I do not favor bailouts of any kind, nor would I condone or favor further stimulus.
The question should not be whether or not I think corn should be used for fuel, but whether corn should be utilized for fuel at the expense of raising commodity prices. Corn should be food first and fuel later.
Lincoln: In a healthy economy, neither government nor private sector should be parasite or host. Both are necessary for orderly economic development and neither should feed off of or be in command of the other. I believe it is appropriate for a candidate to promise to work collaboratively with other elected officials and departments at the state and local level to create an environment for private sector job creation. This framework should include incentives for actual creation of new, sustainable jobs that pay enough for employees to support their families.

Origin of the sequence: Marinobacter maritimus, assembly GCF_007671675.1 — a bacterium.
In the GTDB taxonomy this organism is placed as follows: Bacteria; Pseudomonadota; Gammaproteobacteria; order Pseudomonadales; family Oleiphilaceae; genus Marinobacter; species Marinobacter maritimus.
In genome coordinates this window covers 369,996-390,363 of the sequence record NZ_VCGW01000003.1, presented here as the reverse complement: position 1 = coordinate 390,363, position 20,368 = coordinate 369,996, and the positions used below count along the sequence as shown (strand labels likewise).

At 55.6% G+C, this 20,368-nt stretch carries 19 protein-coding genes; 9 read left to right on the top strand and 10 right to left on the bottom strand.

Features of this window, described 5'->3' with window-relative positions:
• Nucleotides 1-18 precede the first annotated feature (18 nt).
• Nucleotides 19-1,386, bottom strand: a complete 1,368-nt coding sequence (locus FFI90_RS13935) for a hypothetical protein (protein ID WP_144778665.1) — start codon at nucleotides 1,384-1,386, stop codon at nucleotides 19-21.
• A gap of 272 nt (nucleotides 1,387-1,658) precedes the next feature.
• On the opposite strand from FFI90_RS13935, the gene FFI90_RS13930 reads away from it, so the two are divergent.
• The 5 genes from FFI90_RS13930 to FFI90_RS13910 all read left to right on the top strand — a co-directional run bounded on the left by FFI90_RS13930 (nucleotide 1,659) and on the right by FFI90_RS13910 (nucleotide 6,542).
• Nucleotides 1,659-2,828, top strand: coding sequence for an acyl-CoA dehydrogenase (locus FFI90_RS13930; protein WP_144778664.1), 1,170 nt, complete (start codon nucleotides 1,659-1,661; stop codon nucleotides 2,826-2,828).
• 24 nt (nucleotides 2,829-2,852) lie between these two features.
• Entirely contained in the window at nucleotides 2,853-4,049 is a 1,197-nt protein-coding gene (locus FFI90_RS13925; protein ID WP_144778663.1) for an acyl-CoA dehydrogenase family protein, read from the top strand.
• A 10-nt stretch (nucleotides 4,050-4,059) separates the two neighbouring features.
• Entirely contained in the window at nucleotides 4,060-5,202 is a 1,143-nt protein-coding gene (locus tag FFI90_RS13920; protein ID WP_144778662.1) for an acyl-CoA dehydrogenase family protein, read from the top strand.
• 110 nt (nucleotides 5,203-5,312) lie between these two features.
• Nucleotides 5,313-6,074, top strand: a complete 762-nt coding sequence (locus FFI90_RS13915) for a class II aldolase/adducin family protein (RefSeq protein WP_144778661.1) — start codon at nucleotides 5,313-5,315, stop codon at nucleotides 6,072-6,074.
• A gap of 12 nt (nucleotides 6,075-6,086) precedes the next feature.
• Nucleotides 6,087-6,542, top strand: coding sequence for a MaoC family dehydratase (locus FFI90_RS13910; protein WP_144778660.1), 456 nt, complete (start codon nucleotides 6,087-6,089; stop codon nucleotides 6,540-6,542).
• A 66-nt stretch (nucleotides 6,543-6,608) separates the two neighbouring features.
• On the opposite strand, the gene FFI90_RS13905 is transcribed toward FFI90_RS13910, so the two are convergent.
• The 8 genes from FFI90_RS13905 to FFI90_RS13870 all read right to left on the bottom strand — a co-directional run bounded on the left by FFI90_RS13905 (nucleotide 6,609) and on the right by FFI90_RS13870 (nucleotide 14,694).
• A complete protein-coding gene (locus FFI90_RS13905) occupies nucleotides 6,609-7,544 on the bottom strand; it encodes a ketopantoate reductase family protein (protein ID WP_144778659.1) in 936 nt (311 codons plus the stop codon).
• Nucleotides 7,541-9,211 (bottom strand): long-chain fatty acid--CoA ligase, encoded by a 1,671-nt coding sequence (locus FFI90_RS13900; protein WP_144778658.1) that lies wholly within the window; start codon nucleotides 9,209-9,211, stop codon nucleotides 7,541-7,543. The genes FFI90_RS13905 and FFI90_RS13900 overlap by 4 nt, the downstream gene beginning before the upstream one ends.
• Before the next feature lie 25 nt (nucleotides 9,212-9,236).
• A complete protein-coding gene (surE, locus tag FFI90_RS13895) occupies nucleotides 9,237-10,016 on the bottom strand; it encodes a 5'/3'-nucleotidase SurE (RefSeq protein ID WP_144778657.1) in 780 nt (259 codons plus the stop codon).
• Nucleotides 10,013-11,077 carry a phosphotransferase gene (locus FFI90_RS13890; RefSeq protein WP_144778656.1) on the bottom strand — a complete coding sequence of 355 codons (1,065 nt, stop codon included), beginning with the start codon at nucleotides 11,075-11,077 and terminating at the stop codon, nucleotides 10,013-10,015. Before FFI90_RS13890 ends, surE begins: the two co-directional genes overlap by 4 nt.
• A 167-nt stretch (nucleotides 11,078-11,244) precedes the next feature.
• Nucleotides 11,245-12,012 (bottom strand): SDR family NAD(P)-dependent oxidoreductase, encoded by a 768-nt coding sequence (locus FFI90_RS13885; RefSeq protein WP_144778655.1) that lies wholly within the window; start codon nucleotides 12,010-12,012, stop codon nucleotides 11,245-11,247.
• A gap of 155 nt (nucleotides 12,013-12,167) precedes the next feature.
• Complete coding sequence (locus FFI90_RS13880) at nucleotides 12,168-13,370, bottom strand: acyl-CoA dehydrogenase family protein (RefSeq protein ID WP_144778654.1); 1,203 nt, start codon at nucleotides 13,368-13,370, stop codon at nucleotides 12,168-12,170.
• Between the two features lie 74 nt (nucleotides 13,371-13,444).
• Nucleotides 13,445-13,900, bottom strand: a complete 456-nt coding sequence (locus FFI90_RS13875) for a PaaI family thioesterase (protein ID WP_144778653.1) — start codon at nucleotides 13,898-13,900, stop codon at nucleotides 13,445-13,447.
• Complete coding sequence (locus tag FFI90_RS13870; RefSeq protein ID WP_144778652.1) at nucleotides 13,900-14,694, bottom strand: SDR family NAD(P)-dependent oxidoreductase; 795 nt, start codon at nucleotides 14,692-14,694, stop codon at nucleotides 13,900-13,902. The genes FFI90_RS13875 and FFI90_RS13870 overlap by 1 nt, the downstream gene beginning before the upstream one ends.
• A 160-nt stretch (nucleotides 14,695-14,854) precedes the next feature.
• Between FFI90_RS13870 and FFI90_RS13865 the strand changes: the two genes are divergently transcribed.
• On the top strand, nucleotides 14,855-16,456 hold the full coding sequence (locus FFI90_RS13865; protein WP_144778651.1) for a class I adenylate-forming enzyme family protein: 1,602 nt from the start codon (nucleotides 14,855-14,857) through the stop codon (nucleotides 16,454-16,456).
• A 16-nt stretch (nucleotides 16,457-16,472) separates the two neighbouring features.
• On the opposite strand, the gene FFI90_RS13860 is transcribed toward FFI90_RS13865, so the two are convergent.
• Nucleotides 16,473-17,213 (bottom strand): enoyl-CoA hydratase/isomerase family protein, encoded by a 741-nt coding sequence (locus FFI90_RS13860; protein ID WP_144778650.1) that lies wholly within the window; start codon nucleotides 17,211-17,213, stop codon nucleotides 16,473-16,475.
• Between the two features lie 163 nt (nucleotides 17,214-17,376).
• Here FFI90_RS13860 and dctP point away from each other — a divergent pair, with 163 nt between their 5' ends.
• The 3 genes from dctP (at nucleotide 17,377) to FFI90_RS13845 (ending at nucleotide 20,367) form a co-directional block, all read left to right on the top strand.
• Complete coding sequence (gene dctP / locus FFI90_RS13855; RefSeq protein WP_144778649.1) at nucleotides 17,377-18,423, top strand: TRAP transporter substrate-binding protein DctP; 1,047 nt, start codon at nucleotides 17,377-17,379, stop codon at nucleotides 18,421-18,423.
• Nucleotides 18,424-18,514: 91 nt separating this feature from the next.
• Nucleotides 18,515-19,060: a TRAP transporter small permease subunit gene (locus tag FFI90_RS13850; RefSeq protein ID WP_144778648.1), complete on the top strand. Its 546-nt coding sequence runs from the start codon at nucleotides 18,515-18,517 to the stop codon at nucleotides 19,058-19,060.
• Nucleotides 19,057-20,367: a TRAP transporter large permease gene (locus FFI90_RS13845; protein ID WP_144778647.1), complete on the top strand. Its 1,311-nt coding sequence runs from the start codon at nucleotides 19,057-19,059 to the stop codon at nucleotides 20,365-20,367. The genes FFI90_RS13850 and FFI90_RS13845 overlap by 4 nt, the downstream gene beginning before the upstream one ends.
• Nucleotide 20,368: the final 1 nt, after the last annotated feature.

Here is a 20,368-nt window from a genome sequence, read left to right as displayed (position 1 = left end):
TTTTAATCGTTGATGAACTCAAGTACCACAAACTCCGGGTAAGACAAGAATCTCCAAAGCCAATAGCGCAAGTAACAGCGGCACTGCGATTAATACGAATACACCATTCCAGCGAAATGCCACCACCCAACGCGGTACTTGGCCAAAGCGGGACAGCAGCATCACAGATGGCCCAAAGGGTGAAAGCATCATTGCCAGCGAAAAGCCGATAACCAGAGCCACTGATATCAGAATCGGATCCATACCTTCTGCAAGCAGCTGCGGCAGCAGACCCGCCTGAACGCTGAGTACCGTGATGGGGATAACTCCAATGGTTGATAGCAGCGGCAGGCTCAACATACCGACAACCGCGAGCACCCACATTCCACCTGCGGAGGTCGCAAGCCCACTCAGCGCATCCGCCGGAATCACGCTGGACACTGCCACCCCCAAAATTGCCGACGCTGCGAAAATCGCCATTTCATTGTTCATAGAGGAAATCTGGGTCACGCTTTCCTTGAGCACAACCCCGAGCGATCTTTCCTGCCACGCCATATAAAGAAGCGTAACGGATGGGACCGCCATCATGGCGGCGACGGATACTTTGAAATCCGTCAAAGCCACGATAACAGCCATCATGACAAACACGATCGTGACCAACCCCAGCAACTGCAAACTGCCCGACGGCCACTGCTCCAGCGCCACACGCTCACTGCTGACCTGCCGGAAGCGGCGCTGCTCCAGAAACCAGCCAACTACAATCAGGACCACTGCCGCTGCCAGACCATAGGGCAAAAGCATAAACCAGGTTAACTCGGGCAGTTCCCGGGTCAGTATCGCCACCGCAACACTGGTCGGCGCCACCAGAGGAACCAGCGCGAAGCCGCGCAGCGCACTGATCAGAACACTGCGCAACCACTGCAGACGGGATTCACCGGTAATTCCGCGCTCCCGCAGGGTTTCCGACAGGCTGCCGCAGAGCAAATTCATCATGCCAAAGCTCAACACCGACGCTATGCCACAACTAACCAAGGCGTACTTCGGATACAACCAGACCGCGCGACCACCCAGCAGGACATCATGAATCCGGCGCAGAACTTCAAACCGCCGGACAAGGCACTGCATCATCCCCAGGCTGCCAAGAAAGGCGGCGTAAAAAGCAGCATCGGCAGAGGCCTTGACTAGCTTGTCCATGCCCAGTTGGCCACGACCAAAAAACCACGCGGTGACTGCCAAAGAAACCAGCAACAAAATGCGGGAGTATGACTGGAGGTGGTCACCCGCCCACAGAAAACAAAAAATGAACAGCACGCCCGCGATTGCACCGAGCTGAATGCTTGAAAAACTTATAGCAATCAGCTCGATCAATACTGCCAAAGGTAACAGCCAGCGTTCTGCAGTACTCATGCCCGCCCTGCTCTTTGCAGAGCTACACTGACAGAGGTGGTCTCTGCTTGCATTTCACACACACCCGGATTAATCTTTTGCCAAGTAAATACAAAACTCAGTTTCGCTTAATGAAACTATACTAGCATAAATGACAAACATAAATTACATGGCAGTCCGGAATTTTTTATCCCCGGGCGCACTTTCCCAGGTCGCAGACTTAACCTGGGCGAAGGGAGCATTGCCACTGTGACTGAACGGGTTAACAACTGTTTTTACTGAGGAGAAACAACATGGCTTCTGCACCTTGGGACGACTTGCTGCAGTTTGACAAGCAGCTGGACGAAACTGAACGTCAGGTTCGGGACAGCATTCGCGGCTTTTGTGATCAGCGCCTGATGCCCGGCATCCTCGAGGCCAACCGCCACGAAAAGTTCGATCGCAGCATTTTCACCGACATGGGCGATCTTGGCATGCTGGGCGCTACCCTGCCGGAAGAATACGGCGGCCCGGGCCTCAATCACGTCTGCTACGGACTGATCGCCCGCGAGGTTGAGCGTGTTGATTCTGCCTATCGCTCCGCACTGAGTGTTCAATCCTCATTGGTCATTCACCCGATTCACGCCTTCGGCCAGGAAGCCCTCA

Some government regulation is necessary and I support regulation and oversight that is not outdated and/or unreasonable. Certain industries, such as the financial industry, have demonstrated the need for regulation and oversight. I believe that government has a role to play in economic recovery and stimulus, but programs should be collaborative, well-designed, actively monitored and fiscally efficient
Review: This summer the Michigan Supreme Court established the broad and liberal application of the medical marijuana defense, and rejected hyper-technical limitations on the medical marijuana law. Do you approve of the conduct of those police who continue to arrest medical marijuana patients and caregivers, or do you favor enacting laws to establish an open and meaningful legal process to review and punish predatory police practices in the future?